QB | RS Junior | University of Southern California
Leinart became USC’s sixth Heisman winner — and second in three years — after winning the Heisman in 2004.
The 6-5, 225-pound quarterback led USC to an undefeated season, as the Trojans becamse only the second team to go wire to wire as No. 1 in the polls.
Leinart was born in Santa Ana, California with strabismus (“crossed eyes”), with his left eye not aligned correctly with his right. He underwent surgery when he was three years old and was fitted with special glasses to correct the problem. Despite this obstacle, Leinart blossomed into a highly-rated quarterback while playing at Mater Dei High in Santa Ana (the same school attended by 1964 Heisman winner John Huarte). He was named the California Gatorade Player of the Year as a senior, throwing for 2,870 yards and 28 touchdowns.
Leinart considered Oklahoma but signed with USC in 2001. He redshirted his first season and barely got on the field as a redshirt freshman, playing as one of Heisman winner Carson Palmer’s backups.
After winning a hard-fought battle in the spring of 2003 for the starting job, he burst onto the scene as a redshirt sophomore, throwing for 3,556 yards and a then-Pac-10 record 38 touchdowns as the Trojans won the 2003 national title. Leinart finished sixth in the Heisman vote and entered the 2004 season as the front runner for the award.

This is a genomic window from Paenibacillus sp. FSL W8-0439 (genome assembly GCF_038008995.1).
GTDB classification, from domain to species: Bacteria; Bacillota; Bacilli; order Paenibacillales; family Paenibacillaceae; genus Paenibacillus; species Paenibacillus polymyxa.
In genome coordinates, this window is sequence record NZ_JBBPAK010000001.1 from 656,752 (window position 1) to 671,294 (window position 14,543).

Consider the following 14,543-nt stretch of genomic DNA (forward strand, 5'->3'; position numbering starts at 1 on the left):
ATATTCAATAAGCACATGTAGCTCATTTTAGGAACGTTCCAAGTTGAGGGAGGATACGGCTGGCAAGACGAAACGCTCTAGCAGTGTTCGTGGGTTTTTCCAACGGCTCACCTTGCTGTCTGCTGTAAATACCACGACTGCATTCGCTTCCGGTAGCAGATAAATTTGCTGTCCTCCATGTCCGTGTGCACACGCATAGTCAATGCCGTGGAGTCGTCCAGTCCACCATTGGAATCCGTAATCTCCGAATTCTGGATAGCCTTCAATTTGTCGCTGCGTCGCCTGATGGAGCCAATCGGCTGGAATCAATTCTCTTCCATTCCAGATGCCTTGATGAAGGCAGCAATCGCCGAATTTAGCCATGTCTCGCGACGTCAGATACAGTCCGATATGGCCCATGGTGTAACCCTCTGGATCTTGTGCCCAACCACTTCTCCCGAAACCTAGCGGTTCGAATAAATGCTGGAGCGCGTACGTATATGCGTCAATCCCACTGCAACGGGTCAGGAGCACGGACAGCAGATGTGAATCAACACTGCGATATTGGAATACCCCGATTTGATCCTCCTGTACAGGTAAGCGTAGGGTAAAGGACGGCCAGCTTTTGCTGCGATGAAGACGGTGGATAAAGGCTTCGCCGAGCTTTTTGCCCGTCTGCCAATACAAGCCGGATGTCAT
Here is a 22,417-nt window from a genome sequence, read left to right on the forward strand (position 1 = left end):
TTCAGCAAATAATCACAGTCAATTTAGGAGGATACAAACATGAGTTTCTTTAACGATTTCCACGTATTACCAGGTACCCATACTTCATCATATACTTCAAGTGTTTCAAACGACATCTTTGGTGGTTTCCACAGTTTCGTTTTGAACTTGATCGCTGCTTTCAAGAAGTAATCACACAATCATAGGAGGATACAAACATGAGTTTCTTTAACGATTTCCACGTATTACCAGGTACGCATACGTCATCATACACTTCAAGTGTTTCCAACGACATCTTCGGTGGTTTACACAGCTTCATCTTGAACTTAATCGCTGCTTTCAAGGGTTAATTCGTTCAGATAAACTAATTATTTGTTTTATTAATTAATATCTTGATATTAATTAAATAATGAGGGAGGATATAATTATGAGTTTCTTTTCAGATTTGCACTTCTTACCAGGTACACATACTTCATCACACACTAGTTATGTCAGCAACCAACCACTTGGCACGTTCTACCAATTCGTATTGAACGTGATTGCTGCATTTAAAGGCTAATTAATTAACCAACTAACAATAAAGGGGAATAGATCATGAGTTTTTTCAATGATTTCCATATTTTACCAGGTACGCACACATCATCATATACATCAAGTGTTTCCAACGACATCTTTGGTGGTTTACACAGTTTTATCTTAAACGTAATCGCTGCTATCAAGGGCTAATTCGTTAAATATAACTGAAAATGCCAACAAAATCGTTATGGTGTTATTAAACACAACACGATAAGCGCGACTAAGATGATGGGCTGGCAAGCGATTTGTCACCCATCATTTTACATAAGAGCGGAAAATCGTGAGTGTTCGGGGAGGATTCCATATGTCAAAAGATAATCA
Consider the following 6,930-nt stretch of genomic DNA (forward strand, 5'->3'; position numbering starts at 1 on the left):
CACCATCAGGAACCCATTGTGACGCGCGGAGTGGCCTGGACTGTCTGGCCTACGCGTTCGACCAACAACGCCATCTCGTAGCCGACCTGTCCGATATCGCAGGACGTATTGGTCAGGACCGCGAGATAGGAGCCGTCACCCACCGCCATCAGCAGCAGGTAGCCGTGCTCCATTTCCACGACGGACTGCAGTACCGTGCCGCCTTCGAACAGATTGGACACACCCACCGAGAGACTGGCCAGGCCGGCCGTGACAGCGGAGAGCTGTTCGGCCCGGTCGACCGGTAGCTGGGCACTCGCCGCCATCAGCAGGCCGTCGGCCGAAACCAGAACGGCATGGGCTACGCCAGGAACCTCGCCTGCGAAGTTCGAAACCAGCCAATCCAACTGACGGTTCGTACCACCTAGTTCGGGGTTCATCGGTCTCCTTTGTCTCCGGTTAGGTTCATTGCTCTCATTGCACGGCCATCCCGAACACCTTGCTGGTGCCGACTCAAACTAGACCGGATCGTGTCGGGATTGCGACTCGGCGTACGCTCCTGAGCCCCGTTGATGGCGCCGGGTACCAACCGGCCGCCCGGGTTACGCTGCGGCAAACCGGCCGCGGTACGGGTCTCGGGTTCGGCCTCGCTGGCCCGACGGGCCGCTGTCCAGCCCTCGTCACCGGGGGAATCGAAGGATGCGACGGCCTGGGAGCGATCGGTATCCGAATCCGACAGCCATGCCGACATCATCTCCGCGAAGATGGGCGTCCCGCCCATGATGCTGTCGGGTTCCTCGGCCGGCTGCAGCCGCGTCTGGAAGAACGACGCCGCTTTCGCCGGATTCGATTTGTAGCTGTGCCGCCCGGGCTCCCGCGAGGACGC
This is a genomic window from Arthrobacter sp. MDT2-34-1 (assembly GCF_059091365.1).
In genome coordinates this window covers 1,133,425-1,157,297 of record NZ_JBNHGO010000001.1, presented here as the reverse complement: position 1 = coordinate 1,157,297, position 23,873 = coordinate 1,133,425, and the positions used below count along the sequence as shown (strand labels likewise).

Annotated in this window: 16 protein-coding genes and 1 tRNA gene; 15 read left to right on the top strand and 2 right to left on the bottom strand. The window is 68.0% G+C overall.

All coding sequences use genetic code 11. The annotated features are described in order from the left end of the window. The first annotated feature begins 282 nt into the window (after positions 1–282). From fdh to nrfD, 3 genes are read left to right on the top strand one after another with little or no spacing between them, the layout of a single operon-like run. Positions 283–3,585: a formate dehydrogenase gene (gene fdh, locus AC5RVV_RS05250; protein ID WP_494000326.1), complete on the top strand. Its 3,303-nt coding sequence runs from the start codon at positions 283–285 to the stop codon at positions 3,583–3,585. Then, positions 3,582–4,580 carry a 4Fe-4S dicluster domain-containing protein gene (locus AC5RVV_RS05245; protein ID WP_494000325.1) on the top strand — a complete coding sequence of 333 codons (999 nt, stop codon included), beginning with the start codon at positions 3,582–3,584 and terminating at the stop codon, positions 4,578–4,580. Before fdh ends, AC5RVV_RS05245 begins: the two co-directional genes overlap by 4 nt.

Leinart had another fine year, passing for 2,990 yards and 28 TDs with just 6 interceptions, while also rushing for three TDs. More importantly, he led the Trojans to an undefeated regular season and a berth in the BCS title game. The Trojan quarterback beat out Oklahoma’s Adrian Peterson and Jason White, Utah’s Alex Smith and teammate Reggie Bush to win the trophy.
He showed it was no fluke in the BCS title game as he threw for 332 yards and five touchdowns to lead the Trojans to a 55-19 win over Oklahoma, clinching a second-straight national title.
Leinart decided to stay in school for one more season in an attempt to win a third-straight title and a record-tying second Heisman in 2005. Despite throwing for 3,815 yards and 28 touchdowns, he finished third in the vote behind Reggie Bush and Vince Young (Bush’s Heisman has since been vacated).
He was selected 10th overall in the 2006 NFL draft by the Arizona Cardinals. He also had stints with the Houston Texans, the Oakland Raiders and Buffalo Bills before settling in as a college football commentator for Fox Sports.